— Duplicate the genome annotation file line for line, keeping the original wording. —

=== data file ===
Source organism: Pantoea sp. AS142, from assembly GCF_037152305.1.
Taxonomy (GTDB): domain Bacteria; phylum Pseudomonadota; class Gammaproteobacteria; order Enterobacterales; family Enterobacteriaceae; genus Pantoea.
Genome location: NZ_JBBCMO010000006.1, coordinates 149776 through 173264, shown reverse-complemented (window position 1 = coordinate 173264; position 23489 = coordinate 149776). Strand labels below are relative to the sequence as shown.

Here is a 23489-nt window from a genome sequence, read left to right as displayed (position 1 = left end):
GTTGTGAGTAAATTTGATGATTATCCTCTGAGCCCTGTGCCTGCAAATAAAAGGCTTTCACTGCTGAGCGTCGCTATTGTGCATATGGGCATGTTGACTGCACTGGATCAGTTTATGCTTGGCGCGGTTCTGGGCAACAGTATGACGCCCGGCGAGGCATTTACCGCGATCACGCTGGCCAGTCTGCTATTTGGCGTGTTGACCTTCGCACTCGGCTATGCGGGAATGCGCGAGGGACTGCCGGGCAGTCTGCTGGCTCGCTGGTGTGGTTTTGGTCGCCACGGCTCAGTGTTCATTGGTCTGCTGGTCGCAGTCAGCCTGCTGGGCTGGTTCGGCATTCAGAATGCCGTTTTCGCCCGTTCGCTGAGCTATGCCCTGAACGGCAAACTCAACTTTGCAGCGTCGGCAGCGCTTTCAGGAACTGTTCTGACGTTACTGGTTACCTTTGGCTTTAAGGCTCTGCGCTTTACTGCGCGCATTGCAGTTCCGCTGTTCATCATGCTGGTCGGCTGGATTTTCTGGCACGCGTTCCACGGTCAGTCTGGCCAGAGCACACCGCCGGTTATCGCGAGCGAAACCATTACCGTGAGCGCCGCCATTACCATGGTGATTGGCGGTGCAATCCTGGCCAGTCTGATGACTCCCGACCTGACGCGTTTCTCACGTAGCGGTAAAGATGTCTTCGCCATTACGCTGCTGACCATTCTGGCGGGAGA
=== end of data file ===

Source organism: Pantoea sp. AS142, from assembly GCF_037152305.1.
Taxonomy (GTDB): domain Bacteria; phylum Pseudomonadota; class Gammaproteobacteria; order Enterobacterales; family Enterobacteriaceae; genus Pantoea.
Genome location: NZ_JBBCMO010000006.1, coordinates 149776 through 173264, shown reverse-complemented (window position 1 = coordinate 173264; position 23489 = coordinate 149776). Strand labels below are relative to the sequence as shown.

Here is a 23489-nt window from a genome sequence, read left to right as displayed (position 1 = left end):
GTTGTGAGTAAATTTGATGATTATCCTCTGAGCCCTGTGCCTGCAAATAAAAGGCTTTCACTGCTGAGCGTCGCTATTGTGCATATGGGCATGTTGACTGCACTGGATCAGTTTATGCTTGGCGCGGTTCTGGGCAACAGTATGACGCCCGGCGAGGCATTTACCGCGATCACGCTGGCCAGTCTGCTATTTGGCGTGTTGACCTTCGCACTCGGCTATGCGGGAATGCGCGAGGGACTGCCGGGCAGTCTGCTGGCTCGCTGGTGTGGTTTTGGTCGCCACGGCTCAGTGTTCATTGGTCTGCTGGTCGCAGTCAGCCTGCTGGGCTGGTTCGGCATTCAGAATGCCGTTTTCGCCCGTTCGCTGAGCTATGCCCTGAACGGCAAACTCAACTTTGCAGCGTCGGCAGCGCTTTCAGGAACTGTTCTGACGTTACTGGTTACCTTTGGCTTTAAGGCTCTGCGCTTTACTGCGCGCATTGCAGTTCCGCTGTTCATCATGCTGGTCGGCTGGATTTTCTGGCACGCGTTCCACGGTCAGTCTGGCCAGAGCACACCGCCGGTTATCGCGAGCGAAACCATTACCGTGAGCGCCGCCATTACCATGGTGATTGGCGGTGCAATCCTGGCCAGTCTGATGACTCCCGACCTGACGCGTTTCTCACGTAGCGGTAAAGATGTCTTCGCCATTACGCTGCTGACCATTCTGGCGGGAGA